Aaron told us earlier this week that Troy Glaus was surprisingly seeing some action at third base while rehabbing a knee injury with Triple-A Gwinnett. His transition back to the hot corner hasn’t gone perfectly.
Glaus committed two errors during Tuesday’s game and was nearly charged with another on Wednesday. Still, he told Carroll Rogers of the Atlanta Journal-Constitution that he is quickly getting comfortable with the position where he spent the first 12 years of his career.
“The more reps you get, the quicker your reactions are going to get,”
Glaus said. “I feel good over there…Hopefully I’ll get a lot of action
and show everybody I can still play over there.”
The 34-year-old Glaus was batting just .174 with two home runs and 15 RBI over his last 46 games before being placed on the disabled list last week, but the good news is that he has feasted on International League pitching thus far, going 5-for-10 with two homers, seven RBI and four runs scored over his first three games with the club.
Even Glaus will acknowledge that he can’t move around like he used to, so it’s not like he’s coming back to the majors to take Martin Prado’s job or anything, but proving his flexibility would give him a strong argument to be included on the postseason roster as a right-handed bat off the bench.
The Braves reportedly have a deal in place with free agent catcher Kurt Suzuki, per Chris Cotillo of SB Nation. FOX Sports’ Ken Rosenthal adds that the contract is for one year, $1.5 million with up to $2.5 million in additional incentives.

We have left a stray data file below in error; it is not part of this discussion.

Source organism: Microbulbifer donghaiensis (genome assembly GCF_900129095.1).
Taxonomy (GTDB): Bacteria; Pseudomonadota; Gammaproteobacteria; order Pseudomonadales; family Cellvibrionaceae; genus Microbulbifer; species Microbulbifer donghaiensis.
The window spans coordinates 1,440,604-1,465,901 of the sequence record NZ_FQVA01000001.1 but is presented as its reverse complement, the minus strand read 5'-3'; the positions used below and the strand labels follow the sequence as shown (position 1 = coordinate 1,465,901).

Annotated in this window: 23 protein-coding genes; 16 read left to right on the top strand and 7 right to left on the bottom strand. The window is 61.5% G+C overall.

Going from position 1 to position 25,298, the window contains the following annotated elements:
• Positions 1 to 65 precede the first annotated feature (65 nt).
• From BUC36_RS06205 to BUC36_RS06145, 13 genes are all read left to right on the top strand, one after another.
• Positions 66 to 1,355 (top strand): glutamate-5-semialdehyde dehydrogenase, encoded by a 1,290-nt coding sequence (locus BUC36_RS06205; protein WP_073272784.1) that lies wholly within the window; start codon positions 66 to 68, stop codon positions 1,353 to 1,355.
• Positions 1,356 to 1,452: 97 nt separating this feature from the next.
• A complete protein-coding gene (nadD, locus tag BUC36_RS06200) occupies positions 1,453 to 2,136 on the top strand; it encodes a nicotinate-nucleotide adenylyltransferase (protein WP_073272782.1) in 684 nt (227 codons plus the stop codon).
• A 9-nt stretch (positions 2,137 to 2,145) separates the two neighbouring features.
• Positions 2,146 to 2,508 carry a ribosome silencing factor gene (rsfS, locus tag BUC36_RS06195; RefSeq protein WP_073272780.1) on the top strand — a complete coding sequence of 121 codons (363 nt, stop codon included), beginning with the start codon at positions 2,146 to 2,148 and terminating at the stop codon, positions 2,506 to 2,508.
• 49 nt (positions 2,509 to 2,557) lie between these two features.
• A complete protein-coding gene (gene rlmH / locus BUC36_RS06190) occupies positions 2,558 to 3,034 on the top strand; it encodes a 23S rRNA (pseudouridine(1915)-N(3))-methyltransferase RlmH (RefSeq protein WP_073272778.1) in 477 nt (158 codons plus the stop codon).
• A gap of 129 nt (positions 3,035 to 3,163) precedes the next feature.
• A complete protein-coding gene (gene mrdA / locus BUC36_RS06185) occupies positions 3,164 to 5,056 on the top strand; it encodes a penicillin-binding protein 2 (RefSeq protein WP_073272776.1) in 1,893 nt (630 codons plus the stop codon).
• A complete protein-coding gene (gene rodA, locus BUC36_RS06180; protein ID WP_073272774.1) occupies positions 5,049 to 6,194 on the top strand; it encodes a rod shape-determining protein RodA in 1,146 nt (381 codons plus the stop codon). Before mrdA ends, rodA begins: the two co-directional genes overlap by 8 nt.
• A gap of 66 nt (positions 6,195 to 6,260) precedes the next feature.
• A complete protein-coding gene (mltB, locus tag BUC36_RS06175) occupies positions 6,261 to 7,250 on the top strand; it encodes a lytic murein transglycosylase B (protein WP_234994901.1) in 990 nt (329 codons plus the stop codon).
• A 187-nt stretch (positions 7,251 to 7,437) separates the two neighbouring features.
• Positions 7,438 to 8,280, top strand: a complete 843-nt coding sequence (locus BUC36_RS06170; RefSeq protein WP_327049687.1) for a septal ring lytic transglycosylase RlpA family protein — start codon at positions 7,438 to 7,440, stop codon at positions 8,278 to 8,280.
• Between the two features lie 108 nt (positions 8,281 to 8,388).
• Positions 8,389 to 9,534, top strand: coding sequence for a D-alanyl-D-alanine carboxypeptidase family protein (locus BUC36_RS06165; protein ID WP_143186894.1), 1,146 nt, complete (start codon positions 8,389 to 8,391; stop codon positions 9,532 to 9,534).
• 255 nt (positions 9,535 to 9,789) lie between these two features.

Suzuki, 33, completed a three-year track with the Twins in 2016, slashing .258/.301/.403 with eight home runs in 373 PA. The veteran backstop likely won’t provide an offensive or defensive upgrade over current starter Tyler Flowers, but should give the Braves some depth at a position they’ve been looking to strengthen since the start of the offseason.
The team has yet to confirm the deal.
With the 2017 World Baseball Classic around the corner, Team Israel has reportedly reached out to Indians second baseman Jason Kipnis, per MLB Network’s Jon Morosi. Tournament rules stipulate that a player’s roster eligibility can be achieved in one of several ways: they were born in the country in question or hold citizenship/permanent legal residence there (or are simply capable of qualifying for citizenship), or one of their parents was born in the country or holds citizenship/permanent legal residence there.
For Kipnis, it’s the latter. Kipnis’ father, Mark Kipnis, is Jewish. That gives Kipnis the status he needs to suit up for Team Israel, despite the fact that he is a practicing Roman Catholic. He has yet to confirm or deny his participation in the competition.
Fifteen players have confirmed for Team Israel so far, including Mets’ infielder/outfielder Ty Kelly and free agents Sam Fuld, Nate Freiman, Jason Marquis and Jeremy Bleich. Per MLB.com’s Chad Thornburg, eight minor leaguers will also appear for the team. Like Kipnis, at least three other major leaguers are eligible for Team Israel’s roster but have yet to accept or decline involvement in the WBC: Dodgers center fielder Joc Pederson, Mariners infielder/outfielder Danny Valencia and free agent left-hander Craig Breslow.